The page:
When it was released in 1946, The Best Years Of Our Lives must have come as a shock to an American public who would surely have been used to seeing films depicting their troops as all-conquering heroes returning home to a flag-waving, tickertape welcome. Wyler’s film however presents a much more harsh reality and it certainly struck a chord with the Academy, who awarded the film eight Oscars in the 1947 Academy Awards, perhaps in the odd way that the Academy are wont to regard well-meaning and earnest studies of disadvantaged citizens, as a way of accepting and atoning for a collective national guilt. And The Best Years Of Our Lives is most certainly a deeply serious and earnest film. It’s told like it is, without adornment and without pleasantries. The situations are all frightfully grim, meetings and discussions – even romantic encounters – are all formally arranged and stiffly spoken. Everyone shakes their head dolefully and averts their eyes to do some meaningful soul-searching, while there is lots of dramatic underscoring from the rather stirring music score. Some of the issues are glossed over – Al’s alcoholism is barely hinted at and most issues between husband and wife are resolved over a brief serious conversation and the eventual submission of the woman to acceptance of the man’s inner turmoil. The value of the film however should not be underestimated – for its time it was a shocking depiction of American society and its influence would stretch to the much more powerful, The Deer Hunter, which actually looks overstated in comparison to this film. It’s three hour long and there is little relief from the intensity and seriousness with which the film treats its subject, but The Best Years Of Our Lives is well-paced, finely acted and makes its point through some incisive imagery and realistic, dramatic situations.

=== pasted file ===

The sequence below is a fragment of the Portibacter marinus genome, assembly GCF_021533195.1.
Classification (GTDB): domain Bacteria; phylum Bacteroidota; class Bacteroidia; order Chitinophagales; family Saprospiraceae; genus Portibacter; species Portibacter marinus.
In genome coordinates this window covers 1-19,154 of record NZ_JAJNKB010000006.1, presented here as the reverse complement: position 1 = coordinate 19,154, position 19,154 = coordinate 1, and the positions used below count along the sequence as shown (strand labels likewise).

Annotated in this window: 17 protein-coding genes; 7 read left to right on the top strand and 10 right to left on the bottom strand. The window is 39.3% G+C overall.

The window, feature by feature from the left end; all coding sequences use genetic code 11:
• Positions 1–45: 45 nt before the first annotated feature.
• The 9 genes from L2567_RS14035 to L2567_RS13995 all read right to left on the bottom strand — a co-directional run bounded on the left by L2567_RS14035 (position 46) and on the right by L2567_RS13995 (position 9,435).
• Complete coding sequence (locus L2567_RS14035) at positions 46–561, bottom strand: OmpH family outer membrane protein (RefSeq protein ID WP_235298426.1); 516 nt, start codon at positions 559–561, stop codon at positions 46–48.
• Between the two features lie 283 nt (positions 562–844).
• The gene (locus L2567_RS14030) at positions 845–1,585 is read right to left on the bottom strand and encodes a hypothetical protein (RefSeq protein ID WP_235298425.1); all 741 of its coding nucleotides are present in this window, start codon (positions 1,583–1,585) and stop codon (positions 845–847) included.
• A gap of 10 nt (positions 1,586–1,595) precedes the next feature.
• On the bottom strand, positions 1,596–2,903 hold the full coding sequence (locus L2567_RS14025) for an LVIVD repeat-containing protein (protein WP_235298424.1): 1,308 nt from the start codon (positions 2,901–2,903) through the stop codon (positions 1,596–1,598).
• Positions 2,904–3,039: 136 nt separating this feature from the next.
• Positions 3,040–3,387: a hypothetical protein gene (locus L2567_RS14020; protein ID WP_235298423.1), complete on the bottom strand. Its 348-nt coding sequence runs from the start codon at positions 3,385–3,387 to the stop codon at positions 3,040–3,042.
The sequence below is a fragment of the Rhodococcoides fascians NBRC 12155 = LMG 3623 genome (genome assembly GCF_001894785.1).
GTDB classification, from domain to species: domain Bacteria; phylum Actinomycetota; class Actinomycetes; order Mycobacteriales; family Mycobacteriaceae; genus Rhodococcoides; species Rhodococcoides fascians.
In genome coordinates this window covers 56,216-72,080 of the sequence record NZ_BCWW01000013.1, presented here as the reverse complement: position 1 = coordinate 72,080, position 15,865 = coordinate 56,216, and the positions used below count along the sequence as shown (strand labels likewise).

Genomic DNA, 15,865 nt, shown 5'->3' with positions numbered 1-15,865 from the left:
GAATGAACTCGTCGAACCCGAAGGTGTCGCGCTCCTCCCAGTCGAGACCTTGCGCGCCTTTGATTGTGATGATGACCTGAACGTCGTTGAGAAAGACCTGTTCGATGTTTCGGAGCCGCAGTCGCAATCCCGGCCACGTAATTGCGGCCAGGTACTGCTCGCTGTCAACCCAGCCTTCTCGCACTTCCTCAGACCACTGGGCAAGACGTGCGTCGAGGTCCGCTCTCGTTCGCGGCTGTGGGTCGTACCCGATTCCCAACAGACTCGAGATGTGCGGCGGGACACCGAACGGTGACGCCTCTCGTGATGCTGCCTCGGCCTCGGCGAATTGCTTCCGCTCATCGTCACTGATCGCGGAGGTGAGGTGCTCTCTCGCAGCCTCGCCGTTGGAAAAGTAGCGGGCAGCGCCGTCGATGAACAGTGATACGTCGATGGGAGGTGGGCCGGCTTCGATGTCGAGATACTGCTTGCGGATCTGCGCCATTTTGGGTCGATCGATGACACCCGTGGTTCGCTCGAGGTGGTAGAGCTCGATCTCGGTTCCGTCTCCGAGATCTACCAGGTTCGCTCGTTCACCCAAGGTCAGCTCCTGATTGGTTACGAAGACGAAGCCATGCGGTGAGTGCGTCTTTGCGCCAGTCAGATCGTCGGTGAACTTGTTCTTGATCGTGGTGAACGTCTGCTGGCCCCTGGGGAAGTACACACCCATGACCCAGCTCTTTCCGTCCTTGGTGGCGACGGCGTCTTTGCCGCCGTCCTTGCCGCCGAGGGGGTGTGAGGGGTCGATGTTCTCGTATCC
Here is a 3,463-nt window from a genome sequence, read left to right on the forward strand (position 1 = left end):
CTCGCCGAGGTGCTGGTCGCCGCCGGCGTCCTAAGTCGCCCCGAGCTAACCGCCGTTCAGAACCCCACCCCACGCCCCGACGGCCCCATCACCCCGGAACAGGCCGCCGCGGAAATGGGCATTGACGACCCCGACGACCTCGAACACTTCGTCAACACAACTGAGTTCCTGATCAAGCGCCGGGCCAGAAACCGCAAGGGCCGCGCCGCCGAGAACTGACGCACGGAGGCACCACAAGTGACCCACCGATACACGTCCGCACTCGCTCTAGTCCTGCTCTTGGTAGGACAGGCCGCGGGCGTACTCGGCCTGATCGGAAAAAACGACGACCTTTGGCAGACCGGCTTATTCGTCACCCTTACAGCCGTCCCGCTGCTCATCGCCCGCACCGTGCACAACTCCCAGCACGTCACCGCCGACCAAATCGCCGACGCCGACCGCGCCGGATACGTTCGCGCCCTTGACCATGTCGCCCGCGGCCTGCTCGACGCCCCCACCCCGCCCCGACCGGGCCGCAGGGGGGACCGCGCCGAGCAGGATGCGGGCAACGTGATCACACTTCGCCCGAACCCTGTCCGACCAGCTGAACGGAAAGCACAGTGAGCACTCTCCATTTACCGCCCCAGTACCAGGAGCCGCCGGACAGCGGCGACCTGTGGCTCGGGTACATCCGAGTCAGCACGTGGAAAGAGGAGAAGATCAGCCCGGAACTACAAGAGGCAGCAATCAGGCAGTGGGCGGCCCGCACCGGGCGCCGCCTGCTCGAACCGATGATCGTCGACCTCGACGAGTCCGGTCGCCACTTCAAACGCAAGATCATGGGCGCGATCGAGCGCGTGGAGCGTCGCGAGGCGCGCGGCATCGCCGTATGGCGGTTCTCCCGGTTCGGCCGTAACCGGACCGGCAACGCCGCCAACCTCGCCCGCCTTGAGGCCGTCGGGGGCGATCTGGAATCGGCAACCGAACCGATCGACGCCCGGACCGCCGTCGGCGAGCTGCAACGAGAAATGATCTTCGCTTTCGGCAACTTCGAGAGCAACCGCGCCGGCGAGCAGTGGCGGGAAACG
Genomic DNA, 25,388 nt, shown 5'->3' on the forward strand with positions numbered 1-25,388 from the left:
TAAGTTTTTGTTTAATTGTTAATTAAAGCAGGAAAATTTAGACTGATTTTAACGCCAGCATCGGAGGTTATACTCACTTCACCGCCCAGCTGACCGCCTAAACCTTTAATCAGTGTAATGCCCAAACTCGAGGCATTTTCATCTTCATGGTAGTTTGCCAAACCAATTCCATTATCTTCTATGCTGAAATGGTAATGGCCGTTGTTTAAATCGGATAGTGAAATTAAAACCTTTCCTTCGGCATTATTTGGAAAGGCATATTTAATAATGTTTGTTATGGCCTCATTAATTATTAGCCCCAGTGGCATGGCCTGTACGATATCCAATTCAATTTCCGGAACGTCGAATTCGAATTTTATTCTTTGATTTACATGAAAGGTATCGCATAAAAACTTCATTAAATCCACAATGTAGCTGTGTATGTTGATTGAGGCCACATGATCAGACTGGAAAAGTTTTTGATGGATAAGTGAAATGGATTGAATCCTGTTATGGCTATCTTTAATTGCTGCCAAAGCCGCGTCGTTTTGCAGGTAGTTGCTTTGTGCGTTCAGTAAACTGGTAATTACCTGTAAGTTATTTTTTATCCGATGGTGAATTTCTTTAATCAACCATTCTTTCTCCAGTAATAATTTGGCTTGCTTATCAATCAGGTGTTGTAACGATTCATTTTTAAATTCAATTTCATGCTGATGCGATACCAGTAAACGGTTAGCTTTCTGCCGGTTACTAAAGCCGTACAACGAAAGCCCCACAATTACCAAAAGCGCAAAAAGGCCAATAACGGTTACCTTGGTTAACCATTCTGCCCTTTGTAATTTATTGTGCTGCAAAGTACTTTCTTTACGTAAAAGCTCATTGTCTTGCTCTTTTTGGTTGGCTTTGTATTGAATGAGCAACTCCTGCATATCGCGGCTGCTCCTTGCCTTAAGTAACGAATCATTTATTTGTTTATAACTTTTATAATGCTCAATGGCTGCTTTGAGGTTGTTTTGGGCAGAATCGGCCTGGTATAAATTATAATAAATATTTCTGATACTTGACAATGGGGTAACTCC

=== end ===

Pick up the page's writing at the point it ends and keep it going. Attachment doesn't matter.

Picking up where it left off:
The picture is fairly grainy and a touch soft although the print is fairly free from marks or scratches and the contrast balance allows for a decent level of detail in close shots. Overall though, the tones are a little on the grey side, with no strong whites to be seen anywhere. Edge-enhancement is visible in places and some haloing but the effect is minimised and carefully applied. Unfortunately, compression artefacts are evident throughout, with objects and backgrounds shimmering and some scenes very unstable and blocky indeed. The original audio track is presented as Dolby Digital 2.0 mono, which brings the sound to the centre stage quite effectively and is clean and bright with no distracting noise or hiss, although it is a little low on volume. If you speak Spanish, German or Italian, you’ll have to make do with a dub, as MGM haven’t bothered to subtitle the film for these languages. There are no extra features whatsoever. Menus are static and basic and language free, using obscure symbols for playback, chapter, subtitles and audio selections.

The Best Years Of Our Lives is a very serious and in-depth look at the reality of the situation faced by troops returning home from the war that is perhaps a little too dull and worthy and may no longer have the shock value of its time, but has lost little of its acuity in its insightful and still relevant social commentary. Some other studios might regard a film that won eight Oscars as a major back catalogue release but not MGM. The DVD presentation of the film is barely even adequate as a barebones release, with poor picture quality, perfunctory, wordless menus and not a single feature to support the film’s historical and cinematic importance. A poor release for such an important film.